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Do you ever feel like you’re a hamster on a wheel? It’s very common for students to feel stress-a physiological and psychological state that results from a variety of factors, including individual experiences and genetics. Exploring how stress develops can help you understand your personal symptoms and how to relieve them.
Krystyna R., a second-year graduate student at Binghamton University, The State University of New York, has noticed that even when she and her friends experience the same stressful event, it doesn’t affect her in the same way. Esteban N., a sophomore at Carleton University in Ottawa, Canada, agrees. “I definitely get less stressed out than some of my friends,” he says.
There are genetic, psychological, and environmental factors that influence people’s resilience.
In a 2011 overview of studies on stress, researchers in the Netherlands noted that early life events affect vulnerability to stress. For example, in a study of rats, a more attentive mother meant an animal was less likely to be stressed, and had fewer genes that initiate the release of stress hormones, in comparison with those that became stressed more easily.
You may be thinking, “Wait, I’m human.” True, but rats and mice are social, intelligent animals that can help us understand a lot about our own behavior-and findings about stress hormones in humans mimic the results in rats.
State of Mind
In a 2013 study published in Health Psychology, researchers found that people who considered themselves optimists had lower, and more stable, levels of the stress hormone cortisol. As one of the co-authors, Joëlle Jobin, explains in an interview with Concordia University in Montreal, Canada, “On days [when people] experience higher-than-average stress, we see that the pessimists’ stress response is very elevated, and they have trouble bringing their cortisol levels back down. Optimists, by contrast, were protected in these circumstances.”
Anna C., a recent graduate of Graceland University in Lamoni, Iowa, suggests, “If you see a paper as a huge obstacle, it will be more stressful than if you see it as a step toward the career you want.”
Krystyna observes, “Grades, due dates, relationships, family, choosing a major, thinking about jobs-it takes a lot to navigate through college.”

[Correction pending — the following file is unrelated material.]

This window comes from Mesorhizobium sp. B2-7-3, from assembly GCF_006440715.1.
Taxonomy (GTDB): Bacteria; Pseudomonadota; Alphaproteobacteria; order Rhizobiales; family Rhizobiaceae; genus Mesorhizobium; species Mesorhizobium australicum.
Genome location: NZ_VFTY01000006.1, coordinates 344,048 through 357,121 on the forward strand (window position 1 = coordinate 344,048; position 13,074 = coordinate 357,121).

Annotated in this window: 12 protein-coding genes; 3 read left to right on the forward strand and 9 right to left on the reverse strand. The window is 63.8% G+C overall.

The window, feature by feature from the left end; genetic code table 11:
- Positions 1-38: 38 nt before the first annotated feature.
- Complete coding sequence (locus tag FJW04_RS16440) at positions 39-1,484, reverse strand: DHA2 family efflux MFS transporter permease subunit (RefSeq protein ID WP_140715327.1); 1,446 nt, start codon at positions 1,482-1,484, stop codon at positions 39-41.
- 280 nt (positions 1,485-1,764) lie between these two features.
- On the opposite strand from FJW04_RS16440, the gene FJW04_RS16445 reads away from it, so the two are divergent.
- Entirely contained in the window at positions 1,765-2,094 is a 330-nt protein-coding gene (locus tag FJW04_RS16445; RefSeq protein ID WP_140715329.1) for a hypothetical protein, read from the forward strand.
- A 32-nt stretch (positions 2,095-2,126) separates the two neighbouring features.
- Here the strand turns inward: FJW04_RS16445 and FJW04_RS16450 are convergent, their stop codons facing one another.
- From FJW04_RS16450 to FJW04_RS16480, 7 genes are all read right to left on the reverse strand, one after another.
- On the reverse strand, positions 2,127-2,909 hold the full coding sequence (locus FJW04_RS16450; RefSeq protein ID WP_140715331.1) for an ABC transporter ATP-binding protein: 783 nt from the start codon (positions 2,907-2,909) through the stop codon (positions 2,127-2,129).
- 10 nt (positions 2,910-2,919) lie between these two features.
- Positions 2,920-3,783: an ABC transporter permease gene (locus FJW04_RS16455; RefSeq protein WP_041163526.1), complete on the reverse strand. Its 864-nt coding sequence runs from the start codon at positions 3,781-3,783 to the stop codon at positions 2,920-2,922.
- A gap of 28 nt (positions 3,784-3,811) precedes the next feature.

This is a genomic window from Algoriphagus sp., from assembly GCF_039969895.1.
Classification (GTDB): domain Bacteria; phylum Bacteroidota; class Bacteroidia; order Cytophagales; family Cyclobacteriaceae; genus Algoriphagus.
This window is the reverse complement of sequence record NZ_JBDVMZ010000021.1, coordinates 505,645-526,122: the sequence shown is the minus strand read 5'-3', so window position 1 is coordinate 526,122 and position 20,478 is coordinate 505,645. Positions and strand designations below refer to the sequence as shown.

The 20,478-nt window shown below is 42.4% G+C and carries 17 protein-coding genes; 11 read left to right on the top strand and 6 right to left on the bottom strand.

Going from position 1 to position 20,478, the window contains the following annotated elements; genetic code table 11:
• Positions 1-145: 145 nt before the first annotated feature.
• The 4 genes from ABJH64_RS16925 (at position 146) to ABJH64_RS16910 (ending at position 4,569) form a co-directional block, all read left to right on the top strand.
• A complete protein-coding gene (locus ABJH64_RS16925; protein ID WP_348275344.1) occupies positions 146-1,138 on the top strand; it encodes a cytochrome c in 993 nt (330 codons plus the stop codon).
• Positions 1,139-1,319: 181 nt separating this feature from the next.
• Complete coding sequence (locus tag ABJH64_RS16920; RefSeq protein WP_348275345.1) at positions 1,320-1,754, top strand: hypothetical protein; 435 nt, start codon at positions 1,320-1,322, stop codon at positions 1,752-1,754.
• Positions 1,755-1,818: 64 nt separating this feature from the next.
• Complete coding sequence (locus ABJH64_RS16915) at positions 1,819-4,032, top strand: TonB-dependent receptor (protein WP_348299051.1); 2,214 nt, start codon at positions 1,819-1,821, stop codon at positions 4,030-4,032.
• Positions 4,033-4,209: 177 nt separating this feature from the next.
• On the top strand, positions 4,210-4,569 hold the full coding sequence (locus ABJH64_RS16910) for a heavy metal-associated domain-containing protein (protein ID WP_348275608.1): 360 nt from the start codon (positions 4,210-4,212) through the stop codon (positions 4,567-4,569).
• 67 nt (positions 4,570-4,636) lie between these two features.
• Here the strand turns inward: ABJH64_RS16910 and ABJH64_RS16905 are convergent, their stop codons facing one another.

In a 2011 study published in Molecular Medicine, researchers at the University of California, San Francisco found that mice experience changes in stress level and health based on their environment. Mice living in large, comfortable cages-especially those with access to regular exercise-had lower levels of stress hormone production in comparison with mice living in tight quarters. They also had increased body mass, which indicates good health in mice. (Perhaps that’s one difference between rodents and humans.)
Haley K., a senior at Saint Mary’s College in Notre Dame, Indiana, agrees. “College is a huge transition from high school. Classes are faster-paced with more pressure. It’s also stressful at times to be away from home,” she says.
Lower Your Stress
So other than surrounding yourself with soft nesting materials and using your exercise wheel, what can you do to reduce stress and manage it when it occurs?
Steve Lux, a health educator at Northern Illinois University in DeKalb, suggests developing your own “bag” of six or more stress-reduction techniques that meet the following criteria:
- They work.
- They’re enjoyable.
- They’re versatile.
You’ll want to have options that can be used at different times of day, alone or with friends, and based on the circumstances. Lux says, “Healthy stress handlers are never at a loss for an effective strategy.”
Sean Moundas, a psychologist at the University of New Hampshire in Durham, suggests the following ideas:
- Connect with your supports.
- Develop a meditative practice. (This can be deep breathing, walking, listening to music, or anything that clears your mind.)
- Maintain a regular sleep, eating, and physical activity routine.
- Make time for things that are fun and relaxing.
- Discuss challenges with friends and family.
Haley has found prayer helpful, using it as a form of meditation. She explains, “If I’m particularly stressed out, I’ll sit in a chapel and enjoy my time.” Christina Berg, director of health education and prevention services at Colorado State University in Fort Collins, says small actions that don’t take much time can be a big help.
Lux says, “You can even go outside and scream at the top of your lungs!”
Moundas adds, “Psychological counseling can also be a helpful way to learn and practice effective coping strategies.” Margaret K., a junior at the University of South Carolina in Columbia, says, “Counseling is preventative. It can help you learn what makes you stressed and how to deal with it even before it happens.”
The next time you feel like a hamster on a wheel (or a mouse in a small cage), think about the aspects of your personality or environment that may be influencing your experience of stress. Then find the solutions that work for you, and gradually integrate them into your life.
- Identify your stress triggers.
- Examine if there are environmental factors you can adjust.
- Think about how your past experiences may be affecting your stress level.
- Develop strategies to manage pressure.
- Talk with friends and family when you feel overwhelmed.
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